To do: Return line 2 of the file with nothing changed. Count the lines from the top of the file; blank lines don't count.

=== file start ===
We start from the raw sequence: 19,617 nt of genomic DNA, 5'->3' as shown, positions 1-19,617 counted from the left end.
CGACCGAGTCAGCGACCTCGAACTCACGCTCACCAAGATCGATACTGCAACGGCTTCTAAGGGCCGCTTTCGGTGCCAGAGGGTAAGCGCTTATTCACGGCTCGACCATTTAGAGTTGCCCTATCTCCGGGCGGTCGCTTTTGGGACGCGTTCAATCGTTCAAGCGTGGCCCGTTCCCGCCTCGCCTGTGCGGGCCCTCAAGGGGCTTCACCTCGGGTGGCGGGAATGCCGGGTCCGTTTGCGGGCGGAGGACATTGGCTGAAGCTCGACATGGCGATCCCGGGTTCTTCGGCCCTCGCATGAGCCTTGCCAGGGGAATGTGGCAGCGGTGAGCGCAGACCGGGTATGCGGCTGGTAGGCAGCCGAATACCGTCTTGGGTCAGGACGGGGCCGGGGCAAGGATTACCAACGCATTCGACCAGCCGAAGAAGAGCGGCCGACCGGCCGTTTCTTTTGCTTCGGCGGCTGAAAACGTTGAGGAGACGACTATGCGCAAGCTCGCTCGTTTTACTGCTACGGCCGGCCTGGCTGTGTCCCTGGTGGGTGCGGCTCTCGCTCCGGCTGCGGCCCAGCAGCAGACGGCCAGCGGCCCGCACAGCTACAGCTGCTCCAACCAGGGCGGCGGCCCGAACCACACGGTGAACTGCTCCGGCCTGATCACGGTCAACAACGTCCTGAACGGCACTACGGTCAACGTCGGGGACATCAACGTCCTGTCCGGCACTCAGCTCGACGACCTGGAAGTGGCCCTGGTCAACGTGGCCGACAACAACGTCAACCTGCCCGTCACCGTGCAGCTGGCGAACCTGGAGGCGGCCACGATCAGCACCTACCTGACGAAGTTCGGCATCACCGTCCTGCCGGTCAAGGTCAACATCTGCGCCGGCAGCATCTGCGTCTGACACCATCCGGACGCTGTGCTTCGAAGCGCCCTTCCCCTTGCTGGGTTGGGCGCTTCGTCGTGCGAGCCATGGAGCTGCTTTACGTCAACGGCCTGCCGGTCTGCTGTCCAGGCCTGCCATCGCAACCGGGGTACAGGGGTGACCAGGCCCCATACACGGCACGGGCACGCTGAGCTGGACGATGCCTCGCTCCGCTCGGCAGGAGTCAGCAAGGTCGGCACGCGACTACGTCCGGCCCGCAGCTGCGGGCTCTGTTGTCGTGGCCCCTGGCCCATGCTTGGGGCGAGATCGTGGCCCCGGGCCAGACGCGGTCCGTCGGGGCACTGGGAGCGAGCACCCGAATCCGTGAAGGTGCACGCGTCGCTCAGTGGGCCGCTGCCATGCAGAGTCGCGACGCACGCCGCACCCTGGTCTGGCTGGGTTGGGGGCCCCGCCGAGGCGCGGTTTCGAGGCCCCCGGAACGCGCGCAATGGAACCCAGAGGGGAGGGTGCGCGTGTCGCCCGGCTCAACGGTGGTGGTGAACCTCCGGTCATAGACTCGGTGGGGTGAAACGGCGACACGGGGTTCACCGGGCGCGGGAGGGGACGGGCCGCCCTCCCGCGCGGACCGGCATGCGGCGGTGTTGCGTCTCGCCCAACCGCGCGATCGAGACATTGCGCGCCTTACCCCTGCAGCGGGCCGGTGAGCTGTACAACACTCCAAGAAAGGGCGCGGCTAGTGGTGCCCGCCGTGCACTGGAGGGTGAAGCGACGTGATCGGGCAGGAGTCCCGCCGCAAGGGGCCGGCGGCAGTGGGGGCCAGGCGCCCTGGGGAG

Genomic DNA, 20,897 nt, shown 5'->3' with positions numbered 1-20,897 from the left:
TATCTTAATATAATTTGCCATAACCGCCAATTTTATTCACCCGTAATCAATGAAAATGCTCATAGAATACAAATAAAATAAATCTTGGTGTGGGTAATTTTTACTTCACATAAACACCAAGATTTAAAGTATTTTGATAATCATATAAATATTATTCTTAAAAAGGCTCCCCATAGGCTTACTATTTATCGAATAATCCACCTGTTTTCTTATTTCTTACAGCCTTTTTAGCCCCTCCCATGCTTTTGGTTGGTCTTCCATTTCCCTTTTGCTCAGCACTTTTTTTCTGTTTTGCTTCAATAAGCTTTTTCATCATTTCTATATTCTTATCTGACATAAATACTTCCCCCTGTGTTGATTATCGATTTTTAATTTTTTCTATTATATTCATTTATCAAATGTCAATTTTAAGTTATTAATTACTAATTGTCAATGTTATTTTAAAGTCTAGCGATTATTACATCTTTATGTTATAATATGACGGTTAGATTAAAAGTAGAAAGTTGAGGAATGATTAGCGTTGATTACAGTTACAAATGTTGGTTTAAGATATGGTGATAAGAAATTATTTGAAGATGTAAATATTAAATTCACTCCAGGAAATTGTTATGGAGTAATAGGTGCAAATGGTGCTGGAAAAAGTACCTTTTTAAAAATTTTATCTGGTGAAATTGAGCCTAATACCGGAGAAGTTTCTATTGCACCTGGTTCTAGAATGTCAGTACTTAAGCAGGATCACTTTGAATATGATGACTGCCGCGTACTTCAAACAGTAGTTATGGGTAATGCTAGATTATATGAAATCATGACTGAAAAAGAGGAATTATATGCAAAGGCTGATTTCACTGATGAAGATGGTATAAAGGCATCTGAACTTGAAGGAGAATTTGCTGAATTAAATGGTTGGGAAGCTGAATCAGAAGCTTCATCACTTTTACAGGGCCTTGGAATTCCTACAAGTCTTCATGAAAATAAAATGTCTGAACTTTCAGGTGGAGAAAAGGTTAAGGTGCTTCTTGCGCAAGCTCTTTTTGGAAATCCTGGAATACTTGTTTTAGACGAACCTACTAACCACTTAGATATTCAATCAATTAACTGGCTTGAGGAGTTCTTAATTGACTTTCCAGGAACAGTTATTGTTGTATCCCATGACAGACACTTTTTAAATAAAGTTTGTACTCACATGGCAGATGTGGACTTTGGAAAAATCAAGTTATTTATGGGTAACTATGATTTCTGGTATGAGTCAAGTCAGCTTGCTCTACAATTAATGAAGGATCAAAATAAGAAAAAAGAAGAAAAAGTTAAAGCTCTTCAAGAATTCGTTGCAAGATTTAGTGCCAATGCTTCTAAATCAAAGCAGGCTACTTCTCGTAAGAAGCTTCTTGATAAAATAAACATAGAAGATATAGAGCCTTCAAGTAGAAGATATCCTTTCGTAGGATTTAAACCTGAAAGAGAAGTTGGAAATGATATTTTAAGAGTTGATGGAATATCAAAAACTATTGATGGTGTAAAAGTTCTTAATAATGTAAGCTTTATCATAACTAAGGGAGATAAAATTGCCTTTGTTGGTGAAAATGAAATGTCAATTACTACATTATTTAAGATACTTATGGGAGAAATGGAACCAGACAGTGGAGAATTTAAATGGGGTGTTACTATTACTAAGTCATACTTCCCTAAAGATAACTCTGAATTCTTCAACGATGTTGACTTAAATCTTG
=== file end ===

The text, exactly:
CGACCGAGTCAGCGACCTCGAACTCACGCTCACCAAGATCGATACTGCAACGGCTTCTAAGGGCCGCTTTCGGTGCCAGAGGGTAAGCGCTTATTCACGGCTCGACCATTTAGAGTTGCCCTATCTCCGGGCGGTCGCTTTTGGGACGCGTTCAATCGTTCAAGCGTGGCCCGTTCCCGCCTCGCCTGTGCGGGCCCTCAAGGGGCTTCACCTCGGGTGGCGGGAATGCCGGGTCCGTTTGCGGGCGGAGGACATTGGCTGAAGCTCGACATGGCGATCCCGGGTTCTTCGGCCCTCGCATGAGCCTTGCCAGGGGAATGTGGCAGCGGTGAGCGCAGACCGGGTATGCGGCTGGTAGGCAGCCGAATACCGTCTTGGGTCAGGACGGGGCCGGGGCAAGGATTACCAACGCATTCGACCAGCCGAAGAAGAGCGGCCGACCGGCCGTTTCTTTTGCTTCGGCGGCTGAAAACGTTGAGGAGACGACTATGCGCAAGCTCGCTCGTTTTACTGCTACGGCCGGCCTGGCTGTGTCCCTGGTGGGTGCGGCTCTCGCTCCGGCTGCGGCCCAGCAGCAGACGGCCAGCGGCCCGCACAGCTACAGCTGCTCCAACCAGGGCGGCGGCCCGAACCACACGGTGAACTGCTCCGGCCTGATCACGGTCAACAACGTCCTGAACGGCACTACGGTCAACGTCGGGGACATCAACGTCCTGTCCGGCACTCAGCTCGACGACCTGGAAGTGGCCCTGGTCAACGTGGCCGACAACAACGTCAACCTGCCCGTCACCGTGCAGCTGGCGAACCTGGAGGCGGCCACGATCAGCACCTACCTGACGAAGTTCGGCATCACCGTCCTGCCGGTCAAGGTCAACATCTGCGCCGGCAGCATCTGCGTCTGACACCATCCGGACGCTGTGCTTCGAAGCGCCCTTCCCCTTGCTGGGTTGGGCGCTTCGTCGTGCGAGCCATGGAGCTGCTTTACGTCAACGGCCTGCCGGTCTGCTGTCCAGGCCTGCCATCGCAACCGGGGTACAGGGGTGACCAGGCCCCATACACGGCACGGGCACGCTGAGCTGGACGATGCCTCGCTCCGCTCGGCAGGAGTCAGCAAGGTCGGCACGCGACTACGTCCGGCCCGCAGCTGCGGGCTCTGTTGTCGTGGCCCCTGGCCCATGCTTGGGGCGAGATCGTGGCCCCGGGCCAGACGCGGTCCGTCGGGGCACTGGGAGCGAGCACCCGAATCCGTGAAGGTGCACGCGTCGCTCAGTGGGCCGCTGCCATGCAGAGTCGCGACGCACGCCGCACCCTGGTCTGGCTGGGTTGGGGGCCCCGCCGAGGCGCGGTTTCGAGGCCCCCGGAACGCGCGCAATGGAACCCAGAGGGGAGGGTGCGCGTGTCGCCCGGCTCAACGGTGGTGGTGAACCTCCGGTCATAGACTCGGTGGGGTGAAACGGCGACACGGGGTTCACCGGGCGCGGGAGGGGACGGGCCGCCCTCCCGCGCGGACCGGCATGCGGCGGTGTTGCGTCTCGCCCAACCGCGCGATCGAGACATTGCGCGCCTTACCCCTGCAGCGGGCCGGTGAGCTGTACAACACTCCAAGAAAGGGCGCGGCTAGTGGTGCCCGCCGTGCACTGGAGGGTGAAGCGACGTGATCGGGCAGGAGTCCCGCCGCAAGGGGCCGGCGGCAGTGGGGGCCAGGCGCCCTGGGGAG